Many Muslims come here and meet me. We talk to them. They are saying what needs to be done. There is communication. There is a kind of interaction going on. Nevertheless, we have some people who for some thousand rupees have used hand grenades.
In our interactions we find there is a kind of resentment against the entire system that might be difficult to address...
The system means what?
Like, the Sachar Committee on Muslims showed that there is a lack of employment opportunity.
That is all right. The Sachar Committee has highlighted the fact. But you also have several communities in this country who have the same kind of problem.
It is true that you have a system where the premium is on education. Some communities may be the beneficiaries of education but the rest of them may not have been. The question is, how do you reduce grievances. Resentment is a very strong word.
There can be an element of resentment. The question is, are you going to transform that into violence in a country of one billion people with a limited number of what you called attractive opportunities? You are always bound to have a sizeable number of people who always feel a sense of grievance.
Now you can have resentment against the system. What does the Sachar Committee say? But there are enough communities in India, outside even the Schedule Castes and Schedule Tribes and Muslims who have the same problem. The question that we are really looking at is, how do you bring them all into the mainstream? How do you generate enough for all? How do you generate enough opportunities?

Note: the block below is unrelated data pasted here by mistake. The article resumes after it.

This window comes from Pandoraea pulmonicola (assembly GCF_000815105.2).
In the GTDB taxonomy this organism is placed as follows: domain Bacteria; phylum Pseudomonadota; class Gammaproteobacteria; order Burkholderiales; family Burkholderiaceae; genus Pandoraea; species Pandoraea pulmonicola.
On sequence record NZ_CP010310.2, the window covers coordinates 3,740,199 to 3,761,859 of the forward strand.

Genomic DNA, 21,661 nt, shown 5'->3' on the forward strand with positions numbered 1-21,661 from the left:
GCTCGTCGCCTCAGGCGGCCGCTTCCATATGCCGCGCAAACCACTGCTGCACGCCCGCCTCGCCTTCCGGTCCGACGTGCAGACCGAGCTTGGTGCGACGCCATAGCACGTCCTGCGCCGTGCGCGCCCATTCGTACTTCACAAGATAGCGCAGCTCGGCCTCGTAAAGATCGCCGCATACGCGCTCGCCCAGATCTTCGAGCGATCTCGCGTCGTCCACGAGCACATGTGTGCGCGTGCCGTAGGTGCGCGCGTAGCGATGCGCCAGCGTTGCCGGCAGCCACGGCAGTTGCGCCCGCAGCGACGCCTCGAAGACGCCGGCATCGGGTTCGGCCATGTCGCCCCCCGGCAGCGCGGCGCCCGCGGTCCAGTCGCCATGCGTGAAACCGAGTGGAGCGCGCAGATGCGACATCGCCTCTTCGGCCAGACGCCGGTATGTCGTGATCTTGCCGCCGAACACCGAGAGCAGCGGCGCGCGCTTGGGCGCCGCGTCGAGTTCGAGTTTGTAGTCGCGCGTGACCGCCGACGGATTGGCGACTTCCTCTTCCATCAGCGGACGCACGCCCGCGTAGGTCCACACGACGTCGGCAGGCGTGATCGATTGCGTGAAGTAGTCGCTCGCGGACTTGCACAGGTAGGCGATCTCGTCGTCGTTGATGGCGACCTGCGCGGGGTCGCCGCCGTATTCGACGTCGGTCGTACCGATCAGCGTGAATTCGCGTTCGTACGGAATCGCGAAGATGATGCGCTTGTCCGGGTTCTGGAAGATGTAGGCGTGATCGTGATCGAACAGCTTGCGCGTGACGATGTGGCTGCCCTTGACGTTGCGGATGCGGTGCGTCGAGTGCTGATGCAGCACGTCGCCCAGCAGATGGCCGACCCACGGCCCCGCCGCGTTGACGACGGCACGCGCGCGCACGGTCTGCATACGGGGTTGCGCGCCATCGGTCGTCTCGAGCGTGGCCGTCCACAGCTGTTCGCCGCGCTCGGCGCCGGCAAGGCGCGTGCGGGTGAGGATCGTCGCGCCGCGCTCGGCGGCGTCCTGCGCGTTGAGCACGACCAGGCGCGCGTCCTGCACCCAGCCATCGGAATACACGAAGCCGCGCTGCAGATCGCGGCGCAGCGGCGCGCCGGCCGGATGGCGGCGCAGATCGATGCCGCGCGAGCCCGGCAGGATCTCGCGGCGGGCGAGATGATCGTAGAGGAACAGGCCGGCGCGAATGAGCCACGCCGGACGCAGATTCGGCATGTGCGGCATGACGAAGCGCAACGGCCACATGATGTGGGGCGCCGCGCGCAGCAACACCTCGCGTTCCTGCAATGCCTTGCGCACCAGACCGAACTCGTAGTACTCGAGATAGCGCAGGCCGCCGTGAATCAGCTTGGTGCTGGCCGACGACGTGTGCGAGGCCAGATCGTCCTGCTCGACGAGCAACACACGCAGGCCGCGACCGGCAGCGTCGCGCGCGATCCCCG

There will always be people against the system. You know, it is like you go to the North East you have the Armed Forces Special Powers Act and people say it should be abolished. The AFSPA is there for a special, particular purpose. If there is no violence or violence is at a minimal level, then you don't require the armed forces and you don't require the AFSPA. There is a balance that you have to maintain.
So when you talked of resentment, it has to be in a particular paradigm of thinking and action.
So that is quite a slow process when they (the affected) can get justice. On the other hand this terrorism is...
Terrorism is really like a bird on a tree! It depends on people, how they want to view a bird.
Organised crime is of the same kind. The rules are the same. You have people who are willing, seeing great opportunities and becoming rich quickly. So they turn to crime.
Organised crime and communal syndicates have now become a way of life. Similarly, terrorism is another kind of phenomenon. Here, of course, sometimes, ideology plays a role. Sometimes, other considerations play a role.